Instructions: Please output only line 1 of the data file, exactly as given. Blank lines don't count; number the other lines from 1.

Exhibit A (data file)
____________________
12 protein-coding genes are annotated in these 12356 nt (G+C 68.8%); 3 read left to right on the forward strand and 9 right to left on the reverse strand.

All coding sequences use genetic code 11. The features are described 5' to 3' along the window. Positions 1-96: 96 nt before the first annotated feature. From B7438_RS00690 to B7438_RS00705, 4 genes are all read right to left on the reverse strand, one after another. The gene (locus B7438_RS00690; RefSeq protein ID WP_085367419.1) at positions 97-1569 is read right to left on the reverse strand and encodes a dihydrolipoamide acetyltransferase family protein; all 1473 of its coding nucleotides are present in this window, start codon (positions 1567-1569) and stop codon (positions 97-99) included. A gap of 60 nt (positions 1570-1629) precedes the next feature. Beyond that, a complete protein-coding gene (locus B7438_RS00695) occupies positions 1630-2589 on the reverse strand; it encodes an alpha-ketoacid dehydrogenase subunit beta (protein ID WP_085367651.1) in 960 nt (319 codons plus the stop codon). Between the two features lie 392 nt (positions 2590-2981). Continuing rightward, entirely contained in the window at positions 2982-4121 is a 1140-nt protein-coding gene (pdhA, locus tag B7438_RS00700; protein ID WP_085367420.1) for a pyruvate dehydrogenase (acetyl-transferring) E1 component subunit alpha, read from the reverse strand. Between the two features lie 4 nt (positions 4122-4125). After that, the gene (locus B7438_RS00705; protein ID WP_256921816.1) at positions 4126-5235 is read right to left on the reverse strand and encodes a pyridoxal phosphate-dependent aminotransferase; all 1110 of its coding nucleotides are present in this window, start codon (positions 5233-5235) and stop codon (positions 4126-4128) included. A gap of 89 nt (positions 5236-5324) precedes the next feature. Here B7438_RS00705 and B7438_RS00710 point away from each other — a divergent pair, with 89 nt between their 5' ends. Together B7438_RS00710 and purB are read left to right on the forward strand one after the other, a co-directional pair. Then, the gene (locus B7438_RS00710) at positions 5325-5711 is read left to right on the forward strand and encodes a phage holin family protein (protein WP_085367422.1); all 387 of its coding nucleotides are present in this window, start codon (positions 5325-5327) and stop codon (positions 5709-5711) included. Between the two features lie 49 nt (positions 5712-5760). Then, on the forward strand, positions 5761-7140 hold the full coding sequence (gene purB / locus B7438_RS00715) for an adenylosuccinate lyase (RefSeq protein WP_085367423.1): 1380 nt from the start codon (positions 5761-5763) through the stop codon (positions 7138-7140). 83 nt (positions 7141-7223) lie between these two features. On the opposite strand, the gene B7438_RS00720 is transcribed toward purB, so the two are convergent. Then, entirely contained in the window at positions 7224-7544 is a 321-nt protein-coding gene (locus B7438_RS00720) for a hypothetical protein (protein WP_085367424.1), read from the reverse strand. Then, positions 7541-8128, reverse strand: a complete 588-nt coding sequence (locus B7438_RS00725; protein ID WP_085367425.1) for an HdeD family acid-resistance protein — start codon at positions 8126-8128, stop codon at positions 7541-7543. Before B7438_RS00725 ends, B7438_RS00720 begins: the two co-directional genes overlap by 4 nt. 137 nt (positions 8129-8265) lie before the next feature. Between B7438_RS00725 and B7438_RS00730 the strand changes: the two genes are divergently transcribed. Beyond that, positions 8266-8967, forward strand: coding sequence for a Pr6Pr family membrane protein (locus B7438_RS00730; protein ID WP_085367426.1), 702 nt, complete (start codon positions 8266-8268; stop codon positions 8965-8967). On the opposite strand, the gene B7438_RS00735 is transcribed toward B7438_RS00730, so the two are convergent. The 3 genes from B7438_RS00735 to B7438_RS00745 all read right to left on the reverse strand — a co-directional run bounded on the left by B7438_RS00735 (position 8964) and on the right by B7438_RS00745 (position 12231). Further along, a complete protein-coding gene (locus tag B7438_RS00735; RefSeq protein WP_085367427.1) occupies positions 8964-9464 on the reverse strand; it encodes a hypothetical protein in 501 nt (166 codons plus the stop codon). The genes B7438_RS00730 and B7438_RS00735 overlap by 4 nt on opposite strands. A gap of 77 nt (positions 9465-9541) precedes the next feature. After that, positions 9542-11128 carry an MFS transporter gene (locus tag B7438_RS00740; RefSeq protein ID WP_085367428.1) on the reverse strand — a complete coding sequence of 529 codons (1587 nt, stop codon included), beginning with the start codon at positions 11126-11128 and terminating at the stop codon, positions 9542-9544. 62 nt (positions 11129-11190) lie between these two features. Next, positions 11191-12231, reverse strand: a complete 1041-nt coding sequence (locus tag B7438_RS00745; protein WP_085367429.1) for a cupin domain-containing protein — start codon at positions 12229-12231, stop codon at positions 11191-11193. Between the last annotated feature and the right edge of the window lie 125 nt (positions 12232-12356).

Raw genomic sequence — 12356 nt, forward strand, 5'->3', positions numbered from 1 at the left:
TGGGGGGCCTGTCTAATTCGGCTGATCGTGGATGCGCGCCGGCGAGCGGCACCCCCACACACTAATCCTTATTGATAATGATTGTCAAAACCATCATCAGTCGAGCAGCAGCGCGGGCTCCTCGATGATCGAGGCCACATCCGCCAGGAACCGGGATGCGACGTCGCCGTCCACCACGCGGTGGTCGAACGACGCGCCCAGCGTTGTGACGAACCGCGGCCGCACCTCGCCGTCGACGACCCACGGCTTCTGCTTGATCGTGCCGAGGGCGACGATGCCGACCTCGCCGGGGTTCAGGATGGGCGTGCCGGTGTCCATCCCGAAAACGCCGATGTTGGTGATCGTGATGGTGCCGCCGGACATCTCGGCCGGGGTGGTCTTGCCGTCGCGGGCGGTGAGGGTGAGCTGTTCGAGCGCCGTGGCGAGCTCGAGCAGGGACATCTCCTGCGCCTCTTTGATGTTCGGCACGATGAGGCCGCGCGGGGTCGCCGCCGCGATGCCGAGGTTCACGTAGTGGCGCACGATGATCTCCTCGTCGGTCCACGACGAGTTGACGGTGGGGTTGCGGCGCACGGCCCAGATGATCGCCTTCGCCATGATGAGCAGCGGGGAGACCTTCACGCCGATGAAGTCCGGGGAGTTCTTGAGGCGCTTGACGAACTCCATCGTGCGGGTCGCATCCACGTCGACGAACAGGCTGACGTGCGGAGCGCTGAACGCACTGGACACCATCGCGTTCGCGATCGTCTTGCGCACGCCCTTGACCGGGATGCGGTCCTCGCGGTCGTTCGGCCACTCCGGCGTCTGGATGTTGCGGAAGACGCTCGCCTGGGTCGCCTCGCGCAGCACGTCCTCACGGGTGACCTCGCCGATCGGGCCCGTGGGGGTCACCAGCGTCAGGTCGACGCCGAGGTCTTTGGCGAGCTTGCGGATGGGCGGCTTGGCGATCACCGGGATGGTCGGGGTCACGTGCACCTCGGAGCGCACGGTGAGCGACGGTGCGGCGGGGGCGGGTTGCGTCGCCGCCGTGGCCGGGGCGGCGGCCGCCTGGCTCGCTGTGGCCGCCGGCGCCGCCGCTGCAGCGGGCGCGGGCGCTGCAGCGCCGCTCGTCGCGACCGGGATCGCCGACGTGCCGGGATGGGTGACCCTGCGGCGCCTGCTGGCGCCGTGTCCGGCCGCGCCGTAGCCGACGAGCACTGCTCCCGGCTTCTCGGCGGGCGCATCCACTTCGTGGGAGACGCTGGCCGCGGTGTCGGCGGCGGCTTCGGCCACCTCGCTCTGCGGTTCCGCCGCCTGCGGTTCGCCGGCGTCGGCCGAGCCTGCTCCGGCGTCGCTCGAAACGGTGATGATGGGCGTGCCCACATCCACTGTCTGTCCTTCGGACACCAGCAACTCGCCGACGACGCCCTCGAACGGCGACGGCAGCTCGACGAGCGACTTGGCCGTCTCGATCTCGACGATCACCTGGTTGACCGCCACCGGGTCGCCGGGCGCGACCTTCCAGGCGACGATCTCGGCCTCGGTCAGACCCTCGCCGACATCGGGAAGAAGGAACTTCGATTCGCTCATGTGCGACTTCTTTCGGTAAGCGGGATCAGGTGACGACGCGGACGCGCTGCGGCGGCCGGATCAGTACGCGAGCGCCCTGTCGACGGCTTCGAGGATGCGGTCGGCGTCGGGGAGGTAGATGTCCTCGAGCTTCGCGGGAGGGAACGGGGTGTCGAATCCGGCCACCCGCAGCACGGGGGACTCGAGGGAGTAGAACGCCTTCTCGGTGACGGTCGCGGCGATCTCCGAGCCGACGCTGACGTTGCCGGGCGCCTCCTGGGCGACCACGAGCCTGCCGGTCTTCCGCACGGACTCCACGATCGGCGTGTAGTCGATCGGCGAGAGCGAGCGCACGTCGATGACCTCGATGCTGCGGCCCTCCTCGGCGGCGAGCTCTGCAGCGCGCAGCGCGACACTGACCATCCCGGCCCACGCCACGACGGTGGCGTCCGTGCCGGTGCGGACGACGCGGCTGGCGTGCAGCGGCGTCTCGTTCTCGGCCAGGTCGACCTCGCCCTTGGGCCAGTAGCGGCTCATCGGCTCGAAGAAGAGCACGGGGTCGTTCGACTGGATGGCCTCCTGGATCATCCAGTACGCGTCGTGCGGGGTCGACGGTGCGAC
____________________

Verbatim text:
12 protein-coding genes are annotated in these 12356 nt (G+C 68.8%); 3 read left to right on the forward strand and 9 right to left on the reverse strand.